“It doesn’t mean that the ANS is structurally broken, either,” says Oakley. “Sometimes it may be the ANS is acting appropriately to compensate for other problems, and some symptoms are part of that compensation.”

This picture makes Willey look healthy. In reality, she sprained her ankle after jumping.
Courtesy of Jocelyn Willey

The hysteria problem

One thing doctors do know for sure? POTS affects way more women than men — approximately a 5-to-1 ratio. And since an estimated million or more people live with POTS, that’s a lot of women who suffer from a condition no one fully understands.

Because of this, many women who have POTS find themselves fighting not only a host of confusing symptoms, but also a medical culture that dismisses or discredits their experiences.

It doesn’t help that many POTS patients are young women who look healthy. It’s easy for other people, even doctors, to write off their symptoms as anxiety, even though research contradicts that assumption.

Willey relates to this. She has been treated for anxiety unsuccessfully, largely because she doesn’t believe she actually has an anxiety disorder. She sometimes gets physical symptoms of anxiety but can’t identify any specific reason for feeling anxious.

While it’s important to recognize that anxiety can play a role in POTS, it’s equally important not to dismiss POTS as a condition caused by anxiety, Oakley says. Doing so not only risks missing important insights into the syndrome but also stereotyping people who have it.

“POTS is in a group of conditions that are heavily weighted toward women and have been known about for hundreds of years. They’ve been called various things, like hysteria, and largely ignored in terms of their mechanisms and in understanding a good approach to managing symptoms,” he says.

A difficult diagnosis

Until 10 or so years ago, Oakley hadn’t heard of POTS. He was tasked with creating a dynamic way to test ANS function. After developing a test, he noticed a dramatic increase in the number of patients requesting it.

Currently, an average of three patients each day take the test. Some of these people end up being diagnosed with POTS.

It involves taking an electrocardiogram (EKG) of a patient’s heart to determine heart rate, while at the same time monitoring their blood pressure and how much they sweat. Then the patient does things like deep breathing or breathing through a tube so doctors can monitor how their body responds.

Sometimes, other tests are needed for diagnosis. One is called a tilt table test and is what you would expect from the name: The patient is strapped to a table and their blood pressure and other vitals are monitored while the table is tilted, slowly. The nurse or doctor monitoring the patient’s vitals notes how they change in response to the tilting.

Even with these tests, diagnosis is tricky, Oakley says, because of how variable POTS symptoms are.

It took around five years for Willey to get a correct diagnosis for POTS; her symptoms began in 2013. It took six years for her to get approved for disability, due to POTS as well as her other conditions like EDS.

The trouble of treatment

Treatment is equally as complicated as diagnosis. No clinical trials have attempted to find a conclusive cure for POTS, and few doctors think such a thing is possible. Instead, doctors draw on findings from individual studies on how best to treat different POTS symptoms, Oakley says.

“What we’d like to do is re-examine the categories that we’re using to diagnose people. POTS is probably made up of groups of people who experience different things and have different underlying causes. With well-defined groups, it would be easier to learn how people respond to different treatment strategies,” he says.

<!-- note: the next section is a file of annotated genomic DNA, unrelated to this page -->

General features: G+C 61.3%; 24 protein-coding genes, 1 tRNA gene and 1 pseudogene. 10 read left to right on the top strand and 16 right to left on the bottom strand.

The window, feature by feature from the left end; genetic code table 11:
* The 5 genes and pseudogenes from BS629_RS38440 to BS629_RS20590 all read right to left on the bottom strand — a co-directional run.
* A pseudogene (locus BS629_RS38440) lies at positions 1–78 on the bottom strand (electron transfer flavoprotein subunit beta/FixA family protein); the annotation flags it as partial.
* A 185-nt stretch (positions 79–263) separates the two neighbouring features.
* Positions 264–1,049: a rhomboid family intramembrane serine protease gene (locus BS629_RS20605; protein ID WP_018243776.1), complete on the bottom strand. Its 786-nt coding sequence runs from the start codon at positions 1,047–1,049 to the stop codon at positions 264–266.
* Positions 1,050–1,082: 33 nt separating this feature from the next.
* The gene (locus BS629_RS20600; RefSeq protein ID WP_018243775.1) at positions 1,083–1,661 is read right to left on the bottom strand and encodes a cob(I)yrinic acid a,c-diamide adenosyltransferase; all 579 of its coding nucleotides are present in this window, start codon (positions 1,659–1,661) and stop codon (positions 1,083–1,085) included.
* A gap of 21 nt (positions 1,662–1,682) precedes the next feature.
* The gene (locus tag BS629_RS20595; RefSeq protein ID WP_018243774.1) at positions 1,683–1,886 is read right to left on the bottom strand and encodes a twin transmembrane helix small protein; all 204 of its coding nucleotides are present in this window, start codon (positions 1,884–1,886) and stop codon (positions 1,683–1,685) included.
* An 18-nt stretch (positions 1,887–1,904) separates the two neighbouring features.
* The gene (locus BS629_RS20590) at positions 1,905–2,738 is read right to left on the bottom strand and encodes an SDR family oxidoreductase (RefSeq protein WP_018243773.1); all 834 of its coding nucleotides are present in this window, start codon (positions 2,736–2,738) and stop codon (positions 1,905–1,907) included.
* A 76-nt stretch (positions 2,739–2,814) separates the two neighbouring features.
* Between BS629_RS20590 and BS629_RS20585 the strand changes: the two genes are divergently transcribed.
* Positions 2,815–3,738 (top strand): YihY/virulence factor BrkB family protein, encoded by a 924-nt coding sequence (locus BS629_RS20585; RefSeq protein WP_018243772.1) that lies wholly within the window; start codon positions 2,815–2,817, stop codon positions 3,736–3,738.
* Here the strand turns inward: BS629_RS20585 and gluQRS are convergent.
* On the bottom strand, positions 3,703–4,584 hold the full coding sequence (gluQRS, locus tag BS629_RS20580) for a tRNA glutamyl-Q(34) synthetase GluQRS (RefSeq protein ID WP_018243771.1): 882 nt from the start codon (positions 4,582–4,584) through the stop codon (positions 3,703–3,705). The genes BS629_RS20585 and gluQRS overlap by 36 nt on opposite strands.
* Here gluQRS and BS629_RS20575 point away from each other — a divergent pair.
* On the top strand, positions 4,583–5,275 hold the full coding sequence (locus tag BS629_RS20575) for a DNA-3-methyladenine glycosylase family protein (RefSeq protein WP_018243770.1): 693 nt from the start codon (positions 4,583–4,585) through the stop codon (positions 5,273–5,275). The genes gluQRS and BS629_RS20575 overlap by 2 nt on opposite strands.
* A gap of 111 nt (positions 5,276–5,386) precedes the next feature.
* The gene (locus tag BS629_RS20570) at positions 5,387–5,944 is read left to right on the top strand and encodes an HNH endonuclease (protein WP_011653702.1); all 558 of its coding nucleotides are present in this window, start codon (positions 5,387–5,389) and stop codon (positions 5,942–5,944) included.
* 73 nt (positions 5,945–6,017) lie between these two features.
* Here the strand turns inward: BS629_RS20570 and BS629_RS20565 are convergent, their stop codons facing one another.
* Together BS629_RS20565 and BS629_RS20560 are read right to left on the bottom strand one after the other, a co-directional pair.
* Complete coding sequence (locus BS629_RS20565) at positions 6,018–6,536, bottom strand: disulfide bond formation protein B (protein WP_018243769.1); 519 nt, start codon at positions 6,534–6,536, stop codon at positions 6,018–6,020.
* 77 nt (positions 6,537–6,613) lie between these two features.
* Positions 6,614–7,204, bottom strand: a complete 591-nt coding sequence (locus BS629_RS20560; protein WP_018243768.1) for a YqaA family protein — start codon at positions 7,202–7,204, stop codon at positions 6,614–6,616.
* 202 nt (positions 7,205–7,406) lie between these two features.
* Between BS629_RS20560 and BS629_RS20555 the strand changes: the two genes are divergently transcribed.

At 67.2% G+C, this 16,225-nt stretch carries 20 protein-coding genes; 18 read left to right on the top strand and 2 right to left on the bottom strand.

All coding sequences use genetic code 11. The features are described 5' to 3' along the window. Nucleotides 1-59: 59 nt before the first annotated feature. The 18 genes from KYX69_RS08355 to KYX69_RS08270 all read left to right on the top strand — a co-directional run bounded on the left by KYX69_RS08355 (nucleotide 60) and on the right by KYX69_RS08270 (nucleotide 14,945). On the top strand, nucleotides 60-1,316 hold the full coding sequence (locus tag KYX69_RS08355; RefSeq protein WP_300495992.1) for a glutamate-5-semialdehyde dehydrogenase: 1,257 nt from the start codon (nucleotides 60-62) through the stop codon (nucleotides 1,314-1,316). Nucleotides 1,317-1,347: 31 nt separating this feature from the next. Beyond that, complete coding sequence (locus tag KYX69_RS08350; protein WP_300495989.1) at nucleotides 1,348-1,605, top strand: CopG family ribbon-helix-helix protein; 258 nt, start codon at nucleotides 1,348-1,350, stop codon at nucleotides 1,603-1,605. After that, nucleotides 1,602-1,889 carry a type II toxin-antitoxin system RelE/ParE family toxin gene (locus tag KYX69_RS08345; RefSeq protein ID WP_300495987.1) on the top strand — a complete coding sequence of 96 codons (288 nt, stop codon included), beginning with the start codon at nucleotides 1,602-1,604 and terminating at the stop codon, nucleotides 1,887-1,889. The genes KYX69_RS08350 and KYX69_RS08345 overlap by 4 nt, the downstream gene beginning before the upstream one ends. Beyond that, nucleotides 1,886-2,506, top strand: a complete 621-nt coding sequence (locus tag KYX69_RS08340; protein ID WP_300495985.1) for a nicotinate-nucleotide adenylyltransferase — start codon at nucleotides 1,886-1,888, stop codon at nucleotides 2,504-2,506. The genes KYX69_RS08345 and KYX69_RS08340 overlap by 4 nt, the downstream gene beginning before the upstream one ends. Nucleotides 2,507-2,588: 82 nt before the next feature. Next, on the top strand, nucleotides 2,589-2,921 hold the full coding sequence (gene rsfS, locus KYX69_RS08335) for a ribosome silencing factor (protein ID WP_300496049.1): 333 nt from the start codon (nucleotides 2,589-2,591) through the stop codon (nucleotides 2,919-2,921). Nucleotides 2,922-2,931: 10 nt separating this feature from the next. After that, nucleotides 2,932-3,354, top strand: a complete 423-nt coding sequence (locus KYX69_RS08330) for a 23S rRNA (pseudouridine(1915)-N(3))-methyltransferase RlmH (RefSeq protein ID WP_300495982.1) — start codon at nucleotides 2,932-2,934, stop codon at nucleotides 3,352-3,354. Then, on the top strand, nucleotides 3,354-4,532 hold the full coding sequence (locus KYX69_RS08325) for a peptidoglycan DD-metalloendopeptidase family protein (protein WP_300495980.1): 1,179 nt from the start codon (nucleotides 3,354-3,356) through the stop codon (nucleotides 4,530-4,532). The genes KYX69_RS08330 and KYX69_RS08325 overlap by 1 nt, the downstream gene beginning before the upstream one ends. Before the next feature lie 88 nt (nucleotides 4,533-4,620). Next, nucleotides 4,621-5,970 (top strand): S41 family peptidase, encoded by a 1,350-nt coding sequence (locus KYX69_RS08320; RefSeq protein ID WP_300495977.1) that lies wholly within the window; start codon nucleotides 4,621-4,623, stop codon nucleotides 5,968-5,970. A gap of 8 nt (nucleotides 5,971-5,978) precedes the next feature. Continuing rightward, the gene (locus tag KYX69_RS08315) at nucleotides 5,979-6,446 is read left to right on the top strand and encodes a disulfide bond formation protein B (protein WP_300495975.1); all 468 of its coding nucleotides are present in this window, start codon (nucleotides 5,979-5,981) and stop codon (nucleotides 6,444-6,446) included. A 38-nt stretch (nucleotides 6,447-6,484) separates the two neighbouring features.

At Oakley’s instruction, Willey was recently outfitted with a peripherally inserted central catheter, or PICC line, that delivers fluids directly into her body.

Experimental studies have shown that IV fluids can ease POTS symptoms, and that seems to be the case for Willey. She says she quickly noticed improvements in her symptoms after starting IV fluids. In January 2019, she had surgery to hopefully prevent her hip from dislocating so often. (Doctors were prepared this time in case she began bleeding abnormally again, but she didn’t.) At that time, she also had her PICC line installed.

Woman wearing hospital mask.
Willey in the hospital having her PICC line inserted.
Courtesy of Jocelyn Willey

Since then, she’s run into complications. Things seemed good at first: her hip was healing well, her POTS symptoms eased thanks to the PICC line. But then she caught an infection and went to the hospital — a decision that saved her life, since doctors discovered she had sepsis.

Her PICC line had to be reinstalled, but the new one is causing the artery it’s in to become inflamed — a consequence of having EDS, Willey says. She could have the PICC line removed, but so far it’s the only treatment that has worked for her POTS symptoms.

Another option is to get a central line installed, which will deliver fluids into a large vein above her heart. It would likely provide greater relief, but any such procedure involves risks, especially for someone like Willey who has such a weak immune system.

A bright future for POTS patients?

Though there is no cure for POTS, many patients will feel better after making certain lifestyle changes, like taking in more fluids, eating more salt and doing physical therapy.

Willey is looking forward to a day, hopefully soon, when she can start doing the things she used to love. She wants to start working out again; she was active as a kid and enjoyed it. She’s thinking about going back to school (she had to leave when her POTS symptoms flared up). And she wants to go to the beach again, not just the moody coasts of the Pacific Northwest but the calm, clear, warm waters of distant shores.

But, more immediately, she’s looking forward to seeing Ariana Grande in concert. This time, she bought disability seats.

A woman in front of water and the Seattle skyline.
Willey in Seattle.
Courtesy of Jocelyn Willey